Biologists and biochemists are now able to access 3-D images of biomacromolecules underlying biological functions and disease, thanks to a collaborative website called Proteopedia which provides a new resource by linking written information and three-dimensional structural information.

Rather than relying just on text to provide the understanding of biomacromolecule structures, this wiki web resource, first described in Genome Biology, displays protein structures and other biomacromolecules in interactive format. These interactive images are surrounded by descriptive text containing hyperlinks that change the appearance (such as view, representations, colors or labels) of the adjacent 3D structure to reflect the concept explained in the text.

This makes the complex structural information readily accessible and comprehensible, even to people who are not structural biologists.


Proteopedia is freely accessible to the public and Proteopedia pages can be created and edited by registered users. To provide additional incentive for giving editing pages a try, Proteopedia is holding a “Page of the Year” competition with an Apple iPod Touch (32GB) as the grand prize, donated by Apple's representative in Israel, iDigital.

The resource was developed at the Weizmann Institute of Science in Israel by Jaime Prilusky, Eran Hodis, and Joel L. Sussman, together with colleagues at the Weizmann Institute and in the USA. According to Sussman, ”Using Proteopedia, anyone can easily create descriptions of biomacromolecules linked to their 3D structure.”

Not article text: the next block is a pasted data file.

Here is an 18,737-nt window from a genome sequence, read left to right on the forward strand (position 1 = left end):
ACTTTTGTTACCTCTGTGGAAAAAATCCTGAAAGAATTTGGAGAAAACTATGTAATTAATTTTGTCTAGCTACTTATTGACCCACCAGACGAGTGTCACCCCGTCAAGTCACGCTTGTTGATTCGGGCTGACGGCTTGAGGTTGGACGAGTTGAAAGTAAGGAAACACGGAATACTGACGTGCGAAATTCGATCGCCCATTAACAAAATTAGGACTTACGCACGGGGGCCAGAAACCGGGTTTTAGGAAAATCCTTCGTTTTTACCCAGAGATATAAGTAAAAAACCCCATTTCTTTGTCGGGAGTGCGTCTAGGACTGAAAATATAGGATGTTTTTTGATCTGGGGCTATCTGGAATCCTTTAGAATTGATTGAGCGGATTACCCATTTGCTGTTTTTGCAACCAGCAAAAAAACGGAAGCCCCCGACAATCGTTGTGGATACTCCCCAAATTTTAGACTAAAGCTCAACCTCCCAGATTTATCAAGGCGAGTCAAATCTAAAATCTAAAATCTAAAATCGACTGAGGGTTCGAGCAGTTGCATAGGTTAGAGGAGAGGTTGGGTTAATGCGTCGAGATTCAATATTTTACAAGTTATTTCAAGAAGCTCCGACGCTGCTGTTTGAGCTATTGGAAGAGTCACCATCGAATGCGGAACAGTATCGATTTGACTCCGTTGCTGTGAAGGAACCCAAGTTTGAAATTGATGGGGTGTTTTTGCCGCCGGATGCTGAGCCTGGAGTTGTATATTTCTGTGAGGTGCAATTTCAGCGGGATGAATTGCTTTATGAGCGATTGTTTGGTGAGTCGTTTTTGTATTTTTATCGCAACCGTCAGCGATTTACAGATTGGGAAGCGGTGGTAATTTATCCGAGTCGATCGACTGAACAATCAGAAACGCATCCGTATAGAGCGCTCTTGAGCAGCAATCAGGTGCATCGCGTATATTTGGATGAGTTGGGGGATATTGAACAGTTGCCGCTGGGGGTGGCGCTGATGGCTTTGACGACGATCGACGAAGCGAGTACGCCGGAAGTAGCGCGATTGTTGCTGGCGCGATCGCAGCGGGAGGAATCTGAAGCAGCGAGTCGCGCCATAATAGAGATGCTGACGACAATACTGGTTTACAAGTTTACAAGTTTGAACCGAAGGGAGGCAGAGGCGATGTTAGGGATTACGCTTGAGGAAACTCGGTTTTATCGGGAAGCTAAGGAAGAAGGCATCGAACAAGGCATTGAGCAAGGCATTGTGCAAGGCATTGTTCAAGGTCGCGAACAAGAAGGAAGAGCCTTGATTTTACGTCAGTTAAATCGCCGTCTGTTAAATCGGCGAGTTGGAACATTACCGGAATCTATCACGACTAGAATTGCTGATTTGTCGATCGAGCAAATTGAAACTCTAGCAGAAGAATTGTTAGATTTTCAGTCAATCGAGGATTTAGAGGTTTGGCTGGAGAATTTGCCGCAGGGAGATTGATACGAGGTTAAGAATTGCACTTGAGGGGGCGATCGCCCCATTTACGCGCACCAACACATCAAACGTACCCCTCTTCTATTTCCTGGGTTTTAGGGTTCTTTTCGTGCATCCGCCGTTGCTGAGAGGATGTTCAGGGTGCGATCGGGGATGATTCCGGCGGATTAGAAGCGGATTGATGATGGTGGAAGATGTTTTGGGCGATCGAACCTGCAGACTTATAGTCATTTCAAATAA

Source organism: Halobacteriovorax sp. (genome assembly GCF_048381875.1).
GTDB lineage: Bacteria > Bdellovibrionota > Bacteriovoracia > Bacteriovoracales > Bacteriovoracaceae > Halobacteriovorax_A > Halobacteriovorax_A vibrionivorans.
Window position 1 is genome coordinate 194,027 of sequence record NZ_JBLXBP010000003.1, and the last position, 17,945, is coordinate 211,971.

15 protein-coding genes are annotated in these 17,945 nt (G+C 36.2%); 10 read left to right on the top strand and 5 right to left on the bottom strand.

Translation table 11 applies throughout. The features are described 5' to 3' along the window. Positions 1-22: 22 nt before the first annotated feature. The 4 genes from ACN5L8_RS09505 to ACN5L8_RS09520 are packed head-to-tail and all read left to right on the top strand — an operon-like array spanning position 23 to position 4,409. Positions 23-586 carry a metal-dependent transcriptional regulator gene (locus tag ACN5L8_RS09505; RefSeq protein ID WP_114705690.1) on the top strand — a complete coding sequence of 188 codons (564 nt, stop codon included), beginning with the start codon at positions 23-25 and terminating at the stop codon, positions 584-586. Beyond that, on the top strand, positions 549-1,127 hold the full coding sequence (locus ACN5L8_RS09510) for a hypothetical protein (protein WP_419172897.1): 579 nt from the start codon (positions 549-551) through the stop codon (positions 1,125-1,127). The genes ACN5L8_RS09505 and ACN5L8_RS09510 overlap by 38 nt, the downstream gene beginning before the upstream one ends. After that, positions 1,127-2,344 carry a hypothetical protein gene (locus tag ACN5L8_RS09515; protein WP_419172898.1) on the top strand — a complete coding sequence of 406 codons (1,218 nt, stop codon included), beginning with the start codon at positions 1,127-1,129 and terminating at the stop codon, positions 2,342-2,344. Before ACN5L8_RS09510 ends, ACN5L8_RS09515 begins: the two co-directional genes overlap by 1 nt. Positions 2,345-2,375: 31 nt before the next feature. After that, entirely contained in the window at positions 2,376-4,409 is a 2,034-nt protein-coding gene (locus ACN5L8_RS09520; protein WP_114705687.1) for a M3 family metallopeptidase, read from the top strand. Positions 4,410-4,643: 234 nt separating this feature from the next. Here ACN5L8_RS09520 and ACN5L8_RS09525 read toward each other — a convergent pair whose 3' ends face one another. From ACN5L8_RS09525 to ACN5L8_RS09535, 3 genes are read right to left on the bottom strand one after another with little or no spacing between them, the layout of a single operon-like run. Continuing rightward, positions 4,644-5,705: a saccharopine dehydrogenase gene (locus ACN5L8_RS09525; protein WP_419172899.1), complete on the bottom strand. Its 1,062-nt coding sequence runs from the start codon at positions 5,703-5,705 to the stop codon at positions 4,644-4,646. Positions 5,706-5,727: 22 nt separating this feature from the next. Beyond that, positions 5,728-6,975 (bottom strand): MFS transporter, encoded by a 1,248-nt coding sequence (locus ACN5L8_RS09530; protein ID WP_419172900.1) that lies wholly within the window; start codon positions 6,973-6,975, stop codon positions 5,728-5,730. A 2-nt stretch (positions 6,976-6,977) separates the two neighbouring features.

Prilusky is Head of the Bioinformatics Unit at the Israel Structural Proteomics Center (http://www.weizmann.ac.il/ISPC). Hodis is a graduate student at the Feinberg Graduate School of the Weizmann Institute of Science. Sussman is former Head of the Protein Data Bank.

Aside from content added by Proteopedia's existing users, pages on each of the more than 50,000 entries in the Protein Data Bank have been automatically created with ’seed‘ information, creating pages that are already useful and primed for expansion by users. Members of the scientific community are invited to request a user account to edit existing pages and to create new ones.

Hodis says, “We are presenting Proteopedia to the scientific community to judge its usefulness and merit, and we truly hope that it will offer an effective and appealing way to convey the link between 3D structure and function.”

For a demonstration of the Proteopedia software, check out the Proteopedia Video Guide, where you will find several narrated videos to guide you through using Proteopedia.

Article: Hodis E, Prilusky J, Martz E, Silman I, Moult J, Sussman JL , 'Proteopedia', Genome Biology (3 August 2008)